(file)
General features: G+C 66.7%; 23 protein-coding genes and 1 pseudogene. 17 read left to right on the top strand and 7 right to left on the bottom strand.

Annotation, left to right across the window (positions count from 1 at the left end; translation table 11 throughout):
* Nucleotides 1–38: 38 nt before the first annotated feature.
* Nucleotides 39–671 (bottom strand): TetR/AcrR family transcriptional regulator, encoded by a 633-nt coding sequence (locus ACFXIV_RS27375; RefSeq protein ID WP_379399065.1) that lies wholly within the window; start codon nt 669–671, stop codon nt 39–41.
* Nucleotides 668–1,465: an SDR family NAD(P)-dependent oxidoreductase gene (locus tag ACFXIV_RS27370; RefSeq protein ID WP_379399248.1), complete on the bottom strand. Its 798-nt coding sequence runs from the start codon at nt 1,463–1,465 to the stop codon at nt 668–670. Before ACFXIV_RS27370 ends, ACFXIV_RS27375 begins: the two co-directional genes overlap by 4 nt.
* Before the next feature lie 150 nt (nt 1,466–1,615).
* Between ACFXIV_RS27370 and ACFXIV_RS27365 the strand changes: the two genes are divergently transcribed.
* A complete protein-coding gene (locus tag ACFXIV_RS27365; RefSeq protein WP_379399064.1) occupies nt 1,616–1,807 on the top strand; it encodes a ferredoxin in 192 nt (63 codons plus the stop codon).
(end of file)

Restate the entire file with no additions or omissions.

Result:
General features: G+C 66.7%; 23 protein-coding genes and 1 pseudogene. 17 read left to right on the top strand and 7 right to left on the bottom strand.

Annotation, left to right across the window (positions count from 1 at the left end; translation table 11 throughout):
* Nucleotides 1–38: 38 nt before the first annotated feature.
* Nucleotides 39–671 (bottom strand): TetR/AcrR family transcriptional regulator, encoded by a 633-nt coding sequence (locus ACFXIV_RS27375; RefSeq protein ID WP_379399065.1) that lies wholly within the window; start codon nt 669–671, stop codon nt 39–41.
* Nucleotides 668–1,465: an SDR family NAD(P)-dependent oxidoreductase gene (locus tag ACFXIV_RS27370; RefSeq protein ID WP_379399248.1), complete on the bottom strand. Its 798-nt coding sequence runs from the start codon at nt 1,463–1,465 to the stop codon at nt 668–670. Before ACFXIV_RS27370 ends, ACFXIV_RS27375 begins: the two co-directional genes overlap by 4 nt.
* Before the next feature lie 150 nt (nt 1,466–1,615).
* Between ACFXIV_RS27370 and ACFXIV_RS27365 the strand changes: the two genes are divergently transcribed.
* A complete protein-coding gene (locus tag ACFXIV_RS27365; RefSeq protein WP_379399064.1) occupies nt 1,616–1,807 on the top strand; it encodes a ferredoxin in 192 nt (63 codons plus the stop codon).